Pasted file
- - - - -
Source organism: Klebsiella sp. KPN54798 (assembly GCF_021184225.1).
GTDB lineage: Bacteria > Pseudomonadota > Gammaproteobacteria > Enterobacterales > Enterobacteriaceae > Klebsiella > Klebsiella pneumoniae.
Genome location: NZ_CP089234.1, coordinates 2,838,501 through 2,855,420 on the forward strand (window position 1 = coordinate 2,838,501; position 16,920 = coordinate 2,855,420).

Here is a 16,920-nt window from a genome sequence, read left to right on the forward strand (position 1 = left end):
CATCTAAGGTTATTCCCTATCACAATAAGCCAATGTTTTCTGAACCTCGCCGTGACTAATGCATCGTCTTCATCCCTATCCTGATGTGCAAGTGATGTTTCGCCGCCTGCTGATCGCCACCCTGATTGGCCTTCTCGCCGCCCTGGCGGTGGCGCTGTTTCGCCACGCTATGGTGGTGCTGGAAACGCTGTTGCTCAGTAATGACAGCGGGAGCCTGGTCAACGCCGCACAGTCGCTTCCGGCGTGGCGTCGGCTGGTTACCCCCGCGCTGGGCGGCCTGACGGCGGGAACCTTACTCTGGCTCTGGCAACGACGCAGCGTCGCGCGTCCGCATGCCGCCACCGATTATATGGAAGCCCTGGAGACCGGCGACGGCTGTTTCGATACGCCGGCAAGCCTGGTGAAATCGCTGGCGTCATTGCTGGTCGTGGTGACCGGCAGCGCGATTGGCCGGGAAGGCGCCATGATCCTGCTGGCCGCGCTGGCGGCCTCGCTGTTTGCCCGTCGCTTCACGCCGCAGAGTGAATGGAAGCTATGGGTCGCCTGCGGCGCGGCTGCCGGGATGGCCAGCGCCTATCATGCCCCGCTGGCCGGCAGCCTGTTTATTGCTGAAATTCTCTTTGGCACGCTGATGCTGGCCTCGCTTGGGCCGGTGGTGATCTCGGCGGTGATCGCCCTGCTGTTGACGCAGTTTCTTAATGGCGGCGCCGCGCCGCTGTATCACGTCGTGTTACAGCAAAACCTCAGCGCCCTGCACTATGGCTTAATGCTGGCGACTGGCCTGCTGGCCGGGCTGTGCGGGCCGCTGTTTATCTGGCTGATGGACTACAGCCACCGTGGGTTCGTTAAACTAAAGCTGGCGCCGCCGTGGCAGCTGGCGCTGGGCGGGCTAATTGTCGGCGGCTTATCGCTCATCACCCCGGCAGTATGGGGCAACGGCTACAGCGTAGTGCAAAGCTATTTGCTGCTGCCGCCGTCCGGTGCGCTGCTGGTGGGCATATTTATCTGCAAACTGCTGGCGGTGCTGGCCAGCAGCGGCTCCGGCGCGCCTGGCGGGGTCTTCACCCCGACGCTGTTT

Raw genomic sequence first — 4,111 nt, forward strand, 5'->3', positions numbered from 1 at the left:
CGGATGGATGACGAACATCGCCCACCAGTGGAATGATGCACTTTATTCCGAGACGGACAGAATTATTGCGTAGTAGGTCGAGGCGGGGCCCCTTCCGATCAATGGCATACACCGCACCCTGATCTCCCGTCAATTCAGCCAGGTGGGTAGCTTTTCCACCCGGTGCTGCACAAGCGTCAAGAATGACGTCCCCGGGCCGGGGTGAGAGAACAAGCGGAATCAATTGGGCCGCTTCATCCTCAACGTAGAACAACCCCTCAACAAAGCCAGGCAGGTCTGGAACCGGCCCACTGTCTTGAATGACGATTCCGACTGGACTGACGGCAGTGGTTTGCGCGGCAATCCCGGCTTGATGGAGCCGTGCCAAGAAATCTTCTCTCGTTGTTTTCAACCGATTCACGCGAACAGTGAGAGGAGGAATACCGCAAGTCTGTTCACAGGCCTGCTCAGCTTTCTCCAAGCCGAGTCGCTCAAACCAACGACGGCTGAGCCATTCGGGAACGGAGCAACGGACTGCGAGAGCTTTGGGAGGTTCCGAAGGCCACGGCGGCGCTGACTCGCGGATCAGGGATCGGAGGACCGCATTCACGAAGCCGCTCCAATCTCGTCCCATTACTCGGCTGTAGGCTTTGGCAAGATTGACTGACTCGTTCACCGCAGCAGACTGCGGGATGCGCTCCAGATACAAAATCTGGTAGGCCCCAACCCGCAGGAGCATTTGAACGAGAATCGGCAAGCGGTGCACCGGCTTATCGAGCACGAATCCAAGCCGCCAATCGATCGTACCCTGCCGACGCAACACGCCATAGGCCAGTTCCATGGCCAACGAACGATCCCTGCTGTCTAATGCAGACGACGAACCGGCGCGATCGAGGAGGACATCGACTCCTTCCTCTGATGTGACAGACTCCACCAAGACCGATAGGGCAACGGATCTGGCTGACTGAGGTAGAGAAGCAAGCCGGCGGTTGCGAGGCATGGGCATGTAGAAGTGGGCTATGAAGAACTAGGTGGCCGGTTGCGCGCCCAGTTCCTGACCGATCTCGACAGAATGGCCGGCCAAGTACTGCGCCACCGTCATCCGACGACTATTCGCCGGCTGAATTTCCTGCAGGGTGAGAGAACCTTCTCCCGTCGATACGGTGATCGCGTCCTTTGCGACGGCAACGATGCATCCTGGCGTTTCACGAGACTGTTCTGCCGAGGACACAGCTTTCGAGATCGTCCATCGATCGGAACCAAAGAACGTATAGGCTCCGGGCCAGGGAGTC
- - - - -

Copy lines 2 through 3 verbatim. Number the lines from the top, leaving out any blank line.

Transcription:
GTDB lineage: Bacteria > Pseudomonadota > Gammaproteobacteria > Enterobacterales > Enterobacteriaceae > Klebsiella > Klebsiella pneumoniae.
Genome location: NZ_CP089234.1, coordinates 2,838,501 through 2,855,420 on the forward strand (window position 1 = coordinate 2,838,501; position 16,920 = coordinate 2,855,420).